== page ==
Written by: Yazmin Torres
Latinxs are the fastest growing and youngest demographic in the United States. Despite growing numbers, the representation of Latinxs in Science, Technology, Engineering, and Mathematics (STEM) is not proportionate to the population (Crisp & Nora, 2012 as cited in Institute for Higher Education Policy, 2010). To fill the available positions in STEM fields adequately and for the United States to maintain its competitive position in the global economy, we must encourage more Latinxs to pursue and attain a degree in STEM (Crisp & Nora, 2012).
While Latinxs are equally as likely to major in STEM as their White counterparts, they are not similarly likely to receive a degree (Crisp & Nora, 2012 as cited in Chen & Weko, 2009). According to the Higher Education Research Institute (2010), 16 percent of Latinxs who initially majored in STEM in 2004 received a STEM degree in 2009, compared to 25 percent of White students.
The question that arises then is, why does this disparity exist? What causes Latinxs to leave STEM? Based on critical discourse and research analysis of the literature on Latinxs in STEM, many issues contribute to this disparity. These factors are interconnected and add to the disproportionate, under-representation of Latinxs in STEM. However, the underlying root of these factors seems to come from the long history of (institutional) racism, as well as the discrimination towards Latinxs in the United States — a past that continues to hinder the success and social mobility of Latinxs. In this paper, I analyze the intersections of economic, cognitive, sociocultural, and institutional factors that influence the attrition of Latinxs in STEM.
The socioeconomic status for the majority of Latinxs in the United States has shown to negatively impact the quality of education Latinxs receive and, therefore, their likelihood to pursue and persist in STEM. According to the College of Education and Human Development (2016), for the first time in United States history, the single largest group of poor children is not white — they are Latinx. Today, one-third of Latinx children live in poverty, and two-thirds live in low-income households (Alvarez de Davila & Michaels, 2016).
Due to the economic situations that Latinxs face, they cannot send their children to schools with adequate funding and educational opportunities. When it comes to K-12 education, Latinxs are more likely to be taught by science teachers who are inexperienced or did not major in that field, and they are more likely than white students to be exposed to funding inequities (Crisp & Nora, 2012 as cited in Young, 2005).
The K-12 education that Latinxs receive has a strong positive correlation with the probability that Latinxs will major and attain a STEM degree. Research shows that a student’s exposure to challenging mathematics, science, and English courses in their K-12 academic experience is a critical predictor for the student to choose a major in STEM (Crisp & Nora, 2012 as cited in Astin & Astin, 1992; Simpson, 2001). Furthermore, the student’s standardized test scores, high school percentile, high school GPA, and the number of Advanced Placement classes taken in STEM serve as predictors for the student’s ability to persist in STEM (Crisp & Nora, 2012).
Since the allocation of funds is not equal across school districts, many Latinxs are unable to foster their interest and learning in science and mathematics and are not adequately prepared once they enter college (Crisp & Nora, 2012). Nationally, Latinxs tend to have lower grades, lower standardized test scores, and higher dropout rates than students from other ethnic groups (Alvarez de Davila & Michaels, 2016).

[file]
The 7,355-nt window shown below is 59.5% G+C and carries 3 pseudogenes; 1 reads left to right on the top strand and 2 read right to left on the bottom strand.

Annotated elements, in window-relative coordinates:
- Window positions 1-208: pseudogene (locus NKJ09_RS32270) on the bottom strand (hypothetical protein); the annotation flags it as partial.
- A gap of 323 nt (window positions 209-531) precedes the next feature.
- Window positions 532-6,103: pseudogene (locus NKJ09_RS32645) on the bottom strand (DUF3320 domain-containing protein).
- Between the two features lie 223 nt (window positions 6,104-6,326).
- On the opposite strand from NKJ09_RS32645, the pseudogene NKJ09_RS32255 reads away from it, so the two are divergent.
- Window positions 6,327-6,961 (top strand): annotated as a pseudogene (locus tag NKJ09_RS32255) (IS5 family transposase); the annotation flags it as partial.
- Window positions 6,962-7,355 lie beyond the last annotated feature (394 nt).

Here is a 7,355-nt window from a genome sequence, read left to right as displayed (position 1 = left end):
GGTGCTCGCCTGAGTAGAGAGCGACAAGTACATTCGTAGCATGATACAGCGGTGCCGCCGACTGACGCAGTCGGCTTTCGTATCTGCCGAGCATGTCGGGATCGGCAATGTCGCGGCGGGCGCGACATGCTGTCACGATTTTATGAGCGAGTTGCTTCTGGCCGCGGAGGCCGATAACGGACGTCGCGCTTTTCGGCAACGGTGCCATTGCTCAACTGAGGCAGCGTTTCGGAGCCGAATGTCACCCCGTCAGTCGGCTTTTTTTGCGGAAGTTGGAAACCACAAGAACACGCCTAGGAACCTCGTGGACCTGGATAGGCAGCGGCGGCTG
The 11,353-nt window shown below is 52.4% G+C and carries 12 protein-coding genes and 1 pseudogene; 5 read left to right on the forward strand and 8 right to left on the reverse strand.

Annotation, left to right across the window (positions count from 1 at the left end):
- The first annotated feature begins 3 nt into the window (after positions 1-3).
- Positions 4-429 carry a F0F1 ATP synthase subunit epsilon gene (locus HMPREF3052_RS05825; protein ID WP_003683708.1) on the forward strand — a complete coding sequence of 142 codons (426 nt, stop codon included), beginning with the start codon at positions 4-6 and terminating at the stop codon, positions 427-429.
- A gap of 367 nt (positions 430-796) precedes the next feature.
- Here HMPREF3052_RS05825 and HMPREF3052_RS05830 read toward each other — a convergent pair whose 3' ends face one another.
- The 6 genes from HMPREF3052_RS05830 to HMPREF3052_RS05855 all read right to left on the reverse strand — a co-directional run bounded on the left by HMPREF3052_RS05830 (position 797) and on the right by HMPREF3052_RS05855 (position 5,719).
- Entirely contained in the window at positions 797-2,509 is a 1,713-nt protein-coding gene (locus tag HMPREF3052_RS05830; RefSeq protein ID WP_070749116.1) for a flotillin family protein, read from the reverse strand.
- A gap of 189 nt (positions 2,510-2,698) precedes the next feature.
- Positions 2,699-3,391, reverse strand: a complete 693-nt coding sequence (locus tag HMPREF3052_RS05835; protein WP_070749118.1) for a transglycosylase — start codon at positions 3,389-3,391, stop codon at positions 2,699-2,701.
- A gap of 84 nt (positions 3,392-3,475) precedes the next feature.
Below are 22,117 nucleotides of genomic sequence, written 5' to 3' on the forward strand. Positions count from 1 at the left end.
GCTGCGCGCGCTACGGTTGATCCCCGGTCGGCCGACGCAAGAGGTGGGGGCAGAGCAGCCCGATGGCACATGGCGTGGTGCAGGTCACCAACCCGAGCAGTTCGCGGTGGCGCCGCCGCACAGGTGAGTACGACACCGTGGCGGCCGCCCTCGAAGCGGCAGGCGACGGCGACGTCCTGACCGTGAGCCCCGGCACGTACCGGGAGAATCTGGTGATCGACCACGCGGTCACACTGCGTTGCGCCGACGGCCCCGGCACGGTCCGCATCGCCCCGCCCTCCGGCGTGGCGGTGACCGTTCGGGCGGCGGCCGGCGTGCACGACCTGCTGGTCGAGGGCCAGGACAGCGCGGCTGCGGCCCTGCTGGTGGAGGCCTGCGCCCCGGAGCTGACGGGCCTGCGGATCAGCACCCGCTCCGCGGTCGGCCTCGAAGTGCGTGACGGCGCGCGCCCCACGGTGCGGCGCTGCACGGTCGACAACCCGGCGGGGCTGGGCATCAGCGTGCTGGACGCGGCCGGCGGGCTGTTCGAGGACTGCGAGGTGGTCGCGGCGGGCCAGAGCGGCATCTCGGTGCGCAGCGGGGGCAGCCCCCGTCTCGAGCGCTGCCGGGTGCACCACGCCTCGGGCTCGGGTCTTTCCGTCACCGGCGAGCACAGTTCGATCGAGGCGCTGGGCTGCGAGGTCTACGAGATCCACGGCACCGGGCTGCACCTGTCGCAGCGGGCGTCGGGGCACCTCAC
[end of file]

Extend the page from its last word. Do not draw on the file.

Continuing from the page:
Another component in keeping Latinxs interested and enrolled in higher education is the availability of financial aid. Many Latinxs express financial concerns with family responsibilities and full-time work commitments (Crisp & Nora, 2012). The National Action Council for Minorities in Engineering found that financial support is among the top five factors related to the persistence of minority students in engineering (Crisp & Nora, 2012 as cited in Landis, 1985). Often, a degree in STEM takes longer to complete than other majors, and therefore it is of significant importance that Latinxs receive adequate funding in their academic pursuits (Crisp & Nora, 2012).
Cognitive Factors — Attitudes and Perceptions
The lack of Latinx representation in children’s school books influences Latinx students from a young age to believe that their language, values, and culture do not belong in an academic setting. Although Latinxs make up nearly a quarter of the public school population, most protagonists in children’s books are White (Rich, 2012). According to the Cooperative Children’s Book Center at the University of Wisconsin Madison School of Education, in 2011, it was found that just over 3 percent of the 3,400 children books published were written by or about Latinxs.
There are some exceptions, but they are “not finding their way into the classrooms,” said Patricia Enciso, an associate professor at Ohio State University. In years to come, we must develop more culturally relevant books in academia that Latinxs can connect and identify with — this then can lead to greater empowerment and academic achievement (Maricia, 2018).
As a result of this under-representation and the lack of high-quality, high school instruction, it is hard for Latinxs to perceive themselves as scientists, engineers, and mathematicians. Latinxs have lower levels of self-efficacy and academic self-concept when it comes to STEM compared to their White counterparts (Crisp & Nora, 2012). On a college campus, these feelings experienced by Latinxs are made worse by the stereotype threat — situations in which people feel at risk of conforming to negative stereotypes about their social group.
Maya Beasley and Mary Fischer from the University of Connecticut (2012) found that stereotype threat had a significant effect on the attrition of women and minorities (which refers specifically to Latinx and Black communities and is accordingly the remainder of the paper) from STEM majors. When their race or gender comes up in conversation, according to a series of performance-based assessments conducted in the study, researches found that women and minorities score lower.
In the analysis of their findings, Beasley and Fischer discuss how individuals choose to “disengage” from situations (e.g., exam) of stereotype threat to defend their self-esteem. While individuals will selectively decide not to identify with a particular location within a domain (e.g., STEM), they will continue to identify with the area itself. However, with repeated exposure to situations of stereotype threat, individuals may fail to recognize with the domain altogether and opt-out.